Protestants and reformers tend to believe they have absolute sovereignty and independence from God’s will; after all they say, ‘one religion is as good as another’, i.e. relativism. Looking inward for authority, each rationalist holds the necessary individual authority to establish basic cosmic truths. This forms complete independence from any social morality not otherwise originating from one’s interior. This degradation continues with the implied right to judge moral and civil law. The argument extended is to say that God’s laws are relative; “what’s true for you, may not be true for me”. Polls and consensus become the judge of right and wrong; rather than God’s immutable truth, e.g. abortion. And finally, in the extreme the relativism requires absolute freedom of thought in matters of morality and religion.

Morality requires a standard or a guide for our actions that is subordinated to an ultimate purpose. In the case of the most basic fundamental rules, all actions are subject to an omnipotent ruler (God). Reasoning in the light of His ultimate purpose is moral order, to govern in the light of His fundamental moral rules produces law and order-or social stability.

You will ultimately need to explain what the True Church of Jesus Christ is NOT:
*]Church is not an organ whose unique differences from other ‘Christian’ religions are deemed inconsequential. “Based on incorrect theological perspectives and is characterized by a religious relativism which leads to the belief that ‘one religion is as good as another.’“ Pope John Paul II, Redemptoris mission, December 7, 1990.
*]Christ’s Church is not reformable
*]Church is not a company of like minded believers joined together by some vague vibe of Christ’s Divinity and Christ’s humanity.
*]Church is not a democracy whose doctrines are subject to the will of men. Instead it is a rule of faith, subject to the will of God.
*]Church is not constituted and commissioned by man, e.g. Luther, Calvin etc.
*]The Church is not Scripture, THE BOOK, i.e. Scripture Alone.
*]The Church is not body of ‘believers’ saying “Jesus Christ”, rather a body of faithful “doing” Christ’s sayings.
*]The Church is not solely the body of physical beings in a brick building. Rather Church is the body of faithful souls in communion with the Church including those in purgatory, and those in heaven.
Then you are obliged to explain what the True Church of Jesus Christ IS:

There is only one True Word of Christ that resides in only one teaching authority, the Catholic Church. In commissioning the Apostles to teach, Christ created a Divine college, sufficiently of God to teach a divine Word. Any other is false. Thus we see that only a Divine College can infallibly teach discipline in an irreformable Truth. Only the Divine can receive and bind others to immutable Truth with an authority that obliges. This Divinity resides only in the Catholic Church under one head, the Roman Catholic Pontiff.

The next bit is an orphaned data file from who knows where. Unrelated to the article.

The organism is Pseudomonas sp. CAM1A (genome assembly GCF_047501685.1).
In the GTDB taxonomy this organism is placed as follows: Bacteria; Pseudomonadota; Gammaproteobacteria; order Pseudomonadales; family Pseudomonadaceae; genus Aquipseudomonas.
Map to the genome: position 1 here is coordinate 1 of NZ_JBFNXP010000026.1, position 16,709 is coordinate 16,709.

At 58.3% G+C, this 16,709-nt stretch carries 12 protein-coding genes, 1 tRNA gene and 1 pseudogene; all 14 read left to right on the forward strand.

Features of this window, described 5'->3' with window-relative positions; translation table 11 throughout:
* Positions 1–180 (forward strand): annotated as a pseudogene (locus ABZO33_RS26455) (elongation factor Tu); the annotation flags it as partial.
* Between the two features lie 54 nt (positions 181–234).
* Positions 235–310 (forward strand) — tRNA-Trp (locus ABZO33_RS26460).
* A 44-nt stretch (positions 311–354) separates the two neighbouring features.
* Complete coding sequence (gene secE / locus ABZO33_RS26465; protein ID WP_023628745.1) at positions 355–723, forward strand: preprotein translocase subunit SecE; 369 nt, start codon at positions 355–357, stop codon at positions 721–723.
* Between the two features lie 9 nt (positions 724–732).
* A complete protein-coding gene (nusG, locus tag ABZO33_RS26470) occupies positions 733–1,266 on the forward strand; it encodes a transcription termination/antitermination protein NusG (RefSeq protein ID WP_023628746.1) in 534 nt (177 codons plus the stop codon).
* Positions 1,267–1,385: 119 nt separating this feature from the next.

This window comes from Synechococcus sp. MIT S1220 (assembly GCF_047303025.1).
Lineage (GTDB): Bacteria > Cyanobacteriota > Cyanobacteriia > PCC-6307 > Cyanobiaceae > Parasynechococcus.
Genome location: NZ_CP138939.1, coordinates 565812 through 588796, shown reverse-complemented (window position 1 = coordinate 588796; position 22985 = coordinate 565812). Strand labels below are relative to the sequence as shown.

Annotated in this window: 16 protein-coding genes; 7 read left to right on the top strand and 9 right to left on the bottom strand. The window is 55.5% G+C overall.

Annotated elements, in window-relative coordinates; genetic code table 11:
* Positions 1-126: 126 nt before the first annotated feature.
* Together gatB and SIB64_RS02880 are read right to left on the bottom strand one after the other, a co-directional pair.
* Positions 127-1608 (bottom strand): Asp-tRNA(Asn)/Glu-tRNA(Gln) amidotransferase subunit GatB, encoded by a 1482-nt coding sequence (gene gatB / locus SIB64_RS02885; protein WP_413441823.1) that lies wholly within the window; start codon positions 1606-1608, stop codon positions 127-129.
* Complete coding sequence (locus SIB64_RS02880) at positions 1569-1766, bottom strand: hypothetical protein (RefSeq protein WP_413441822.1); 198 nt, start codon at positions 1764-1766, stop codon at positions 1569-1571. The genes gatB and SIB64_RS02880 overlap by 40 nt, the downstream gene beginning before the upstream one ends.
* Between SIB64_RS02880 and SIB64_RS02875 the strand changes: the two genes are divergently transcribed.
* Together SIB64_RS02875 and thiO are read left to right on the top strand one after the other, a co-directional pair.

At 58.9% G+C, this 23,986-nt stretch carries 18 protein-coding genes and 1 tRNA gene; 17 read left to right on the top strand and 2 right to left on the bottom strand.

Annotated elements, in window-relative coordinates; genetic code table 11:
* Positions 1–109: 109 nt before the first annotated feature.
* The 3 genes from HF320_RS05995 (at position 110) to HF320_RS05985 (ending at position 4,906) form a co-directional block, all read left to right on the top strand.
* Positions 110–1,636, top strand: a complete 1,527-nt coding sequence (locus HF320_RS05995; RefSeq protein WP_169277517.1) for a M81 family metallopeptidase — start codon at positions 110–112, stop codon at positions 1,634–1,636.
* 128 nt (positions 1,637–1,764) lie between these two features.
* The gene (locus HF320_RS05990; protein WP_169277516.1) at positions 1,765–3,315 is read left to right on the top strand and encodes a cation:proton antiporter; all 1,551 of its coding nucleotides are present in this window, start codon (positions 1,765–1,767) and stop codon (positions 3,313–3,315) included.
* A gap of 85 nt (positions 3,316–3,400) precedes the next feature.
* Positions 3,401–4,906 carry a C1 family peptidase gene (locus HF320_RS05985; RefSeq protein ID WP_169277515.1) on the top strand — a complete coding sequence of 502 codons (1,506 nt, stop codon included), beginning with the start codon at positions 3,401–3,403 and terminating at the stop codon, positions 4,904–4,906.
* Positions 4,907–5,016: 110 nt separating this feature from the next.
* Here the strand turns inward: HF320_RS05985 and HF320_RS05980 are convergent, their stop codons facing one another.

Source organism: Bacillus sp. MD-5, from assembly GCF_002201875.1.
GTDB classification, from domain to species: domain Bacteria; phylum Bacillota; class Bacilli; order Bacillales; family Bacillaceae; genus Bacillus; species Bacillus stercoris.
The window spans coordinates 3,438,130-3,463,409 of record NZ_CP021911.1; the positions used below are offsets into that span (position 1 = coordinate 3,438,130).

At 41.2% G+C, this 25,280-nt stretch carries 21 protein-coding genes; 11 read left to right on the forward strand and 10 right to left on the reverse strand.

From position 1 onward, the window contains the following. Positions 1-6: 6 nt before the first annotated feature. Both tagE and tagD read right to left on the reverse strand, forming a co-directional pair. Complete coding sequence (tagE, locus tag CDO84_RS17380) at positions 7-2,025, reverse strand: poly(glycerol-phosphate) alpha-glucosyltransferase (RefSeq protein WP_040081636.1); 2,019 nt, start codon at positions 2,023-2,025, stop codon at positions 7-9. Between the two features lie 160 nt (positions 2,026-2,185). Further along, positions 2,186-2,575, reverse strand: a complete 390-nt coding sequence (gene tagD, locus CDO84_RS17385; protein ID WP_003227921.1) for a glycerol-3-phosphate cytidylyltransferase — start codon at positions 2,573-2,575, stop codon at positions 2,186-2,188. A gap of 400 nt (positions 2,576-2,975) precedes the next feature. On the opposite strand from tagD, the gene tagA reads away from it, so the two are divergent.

The Catholic Church is constituted for the salvation of the faithful; explicit in the doors being opened in our baptism is that she is necessary for redemption, the faithful souls given an indelible mark, the new circumcision. She is a corporate family of adopted ‘sons of God’ redeemed through God’s merciful graces given freely. “He that believeth and is baptized shall be saved: he that believeth not shall be condemned” (Mark 16:16). The Church is the Divine Motherhood of our salvation; consequently we find our devotion to the Blessed Virgin a gift from heaven. Nevertheless, the Church is simplistically defined as the “Body of Christ”. The totality of sacramental life is the Sacrament of Christ. As the Church affirms our faith, our faith affirms the Church; it is only within her that life exists. The Catholic Church becomes life in Christ. The sacraments are an outward signs of inward grace of sanctification. The Church herself has a visible and outward expression in her corporate priesthood signifying the graces bestowed through her.

“If Christ is the sacrament of God, the Church is for us the sacrament of Christ” Henri de Lubac, Catholicism: Christ and the common destiny of man, English edition 1988 , French original, 1947, p 76

One thing you must not do is apologize for our Catholic doctrine, speak boldly of those things that separate the Protestant and reformer from their Salvation.


No, I got that one right.

We can doubt any doctrine of the Church (even the existence of God, which necessarily means we doubt every doctrine) and yet remain faithful sons or daughters of the Church, free from sin, provided we meet three conditions:
*]We must realize that our doubt is a personal flaw that should be corrected. We must acknowledge that the Church is correct, even if we doubt Her teachings. The Church calls this “accepting,” which is not the same as “believing.”
*]We must make an ongoing, sincere, and good faith effort to correct our doubt (coming here is an option).
*]We must not, in any way, teach our doubts to others as any sort of alternative truth.
Belief is not an act of the will. We cannot force ourselves to believe something. No matter how much I want to believe in unicorns, I could never do so. Faith is the same way. We’re allowed to have doubts without incurring sin, but we’re not allowed to be complacent in our doubts (in which case the complacency, not the doubt, could be sinful).

Well I suppose it comes down to ones definition of Christian. To me a Christian is one who accepts Jesus Christ as their own and universal Savior. A typical Catholic fits this bill. The answer is simple and obvious to me.

So, according to your definition, a person must attain the “age of reason” (meaning the age at which a person may intellectually consider different belief options and reach an independent opinion) in order to be a “Christian.”

In Catholic theology, a Christian is ANYONE who has received Christian Baptism (even at the hands of a protestant minister).

Which definition is the most simple?